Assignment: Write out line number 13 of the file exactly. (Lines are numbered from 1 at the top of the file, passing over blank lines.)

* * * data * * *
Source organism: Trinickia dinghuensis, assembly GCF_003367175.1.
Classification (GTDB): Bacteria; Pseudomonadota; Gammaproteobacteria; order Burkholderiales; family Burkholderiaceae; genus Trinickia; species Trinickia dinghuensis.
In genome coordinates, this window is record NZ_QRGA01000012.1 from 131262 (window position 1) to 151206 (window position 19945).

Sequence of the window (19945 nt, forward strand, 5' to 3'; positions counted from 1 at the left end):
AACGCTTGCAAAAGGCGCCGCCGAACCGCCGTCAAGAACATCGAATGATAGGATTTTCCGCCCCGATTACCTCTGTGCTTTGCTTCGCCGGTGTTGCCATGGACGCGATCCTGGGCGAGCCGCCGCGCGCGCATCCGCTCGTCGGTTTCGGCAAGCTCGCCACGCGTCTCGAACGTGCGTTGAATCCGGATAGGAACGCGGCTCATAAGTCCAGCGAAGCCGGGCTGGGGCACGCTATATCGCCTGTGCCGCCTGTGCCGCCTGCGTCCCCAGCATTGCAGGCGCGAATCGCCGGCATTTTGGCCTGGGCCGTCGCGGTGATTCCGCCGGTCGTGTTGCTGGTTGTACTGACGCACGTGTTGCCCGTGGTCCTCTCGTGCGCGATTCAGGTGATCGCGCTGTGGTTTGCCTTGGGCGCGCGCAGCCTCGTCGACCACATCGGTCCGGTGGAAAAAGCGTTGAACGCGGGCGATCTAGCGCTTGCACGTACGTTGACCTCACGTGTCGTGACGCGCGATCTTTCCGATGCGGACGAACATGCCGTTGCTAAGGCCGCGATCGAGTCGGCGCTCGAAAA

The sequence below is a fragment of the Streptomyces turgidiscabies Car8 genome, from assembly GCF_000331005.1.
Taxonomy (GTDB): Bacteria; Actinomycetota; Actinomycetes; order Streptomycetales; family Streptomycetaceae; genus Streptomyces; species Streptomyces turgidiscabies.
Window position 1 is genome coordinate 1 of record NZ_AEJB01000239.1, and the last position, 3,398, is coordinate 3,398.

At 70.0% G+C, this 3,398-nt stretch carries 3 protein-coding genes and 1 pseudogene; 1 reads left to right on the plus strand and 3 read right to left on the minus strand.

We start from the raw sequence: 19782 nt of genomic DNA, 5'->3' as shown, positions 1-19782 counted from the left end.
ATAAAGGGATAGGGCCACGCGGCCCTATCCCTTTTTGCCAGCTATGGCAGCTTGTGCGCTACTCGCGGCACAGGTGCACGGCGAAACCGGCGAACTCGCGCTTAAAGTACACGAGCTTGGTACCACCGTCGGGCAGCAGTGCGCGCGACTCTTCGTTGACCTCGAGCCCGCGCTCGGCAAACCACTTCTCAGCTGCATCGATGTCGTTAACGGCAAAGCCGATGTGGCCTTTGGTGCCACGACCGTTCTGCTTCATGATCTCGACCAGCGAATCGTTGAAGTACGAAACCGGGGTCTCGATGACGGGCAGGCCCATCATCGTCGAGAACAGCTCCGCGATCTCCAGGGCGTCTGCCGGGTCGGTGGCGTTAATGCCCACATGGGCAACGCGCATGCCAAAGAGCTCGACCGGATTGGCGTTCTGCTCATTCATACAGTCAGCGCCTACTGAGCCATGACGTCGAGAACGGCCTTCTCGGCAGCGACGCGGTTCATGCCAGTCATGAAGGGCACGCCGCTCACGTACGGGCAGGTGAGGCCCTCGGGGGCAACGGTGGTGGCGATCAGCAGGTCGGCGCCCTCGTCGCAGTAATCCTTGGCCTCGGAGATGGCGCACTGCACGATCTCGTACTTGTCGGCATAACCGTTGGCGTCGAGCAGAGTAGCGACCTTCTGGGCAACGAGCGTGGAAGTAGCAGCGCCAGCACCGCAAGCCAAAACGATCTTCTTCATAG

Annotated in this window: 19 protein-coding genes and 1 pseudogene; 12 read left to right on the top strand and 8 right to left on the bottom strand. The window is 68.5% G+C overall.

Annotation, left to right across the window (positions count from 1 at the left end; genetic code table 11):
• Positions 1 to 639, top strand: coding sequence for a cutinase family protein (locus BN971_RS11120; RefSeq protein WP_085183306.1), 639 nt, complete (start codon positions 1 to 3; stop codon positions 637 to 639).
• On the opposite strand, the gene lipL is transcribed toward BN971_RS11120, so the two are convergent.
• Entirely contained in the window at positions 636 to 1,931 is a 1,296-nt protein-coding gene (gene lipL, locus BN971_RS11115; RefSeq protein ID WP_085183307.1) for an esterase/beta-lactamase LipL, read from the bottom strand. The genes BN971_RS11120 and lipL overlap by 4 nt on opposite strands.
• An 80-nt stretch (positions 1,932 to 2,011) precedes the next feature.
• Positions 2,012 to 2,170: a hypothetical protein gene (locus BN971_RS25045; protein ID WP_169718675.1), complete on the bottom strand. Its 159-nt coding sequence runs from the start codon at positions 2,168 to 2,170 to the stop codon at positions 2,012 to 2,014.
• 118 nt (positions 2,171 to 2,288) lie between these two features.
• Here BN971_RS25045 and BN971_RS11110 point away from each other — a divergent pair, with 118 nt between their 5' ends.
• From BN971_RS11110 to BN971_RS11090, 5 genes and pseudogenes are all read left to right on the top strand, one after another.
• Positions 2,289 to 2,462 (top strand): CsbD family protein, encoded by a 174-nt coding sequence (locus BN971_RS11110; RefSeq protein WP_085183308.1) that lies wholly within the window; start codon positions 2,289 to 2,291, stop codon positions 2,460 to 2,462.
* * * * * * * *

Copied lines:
Annotation, left to right across the window (positions count from 1 at the left end; genetic code table 11):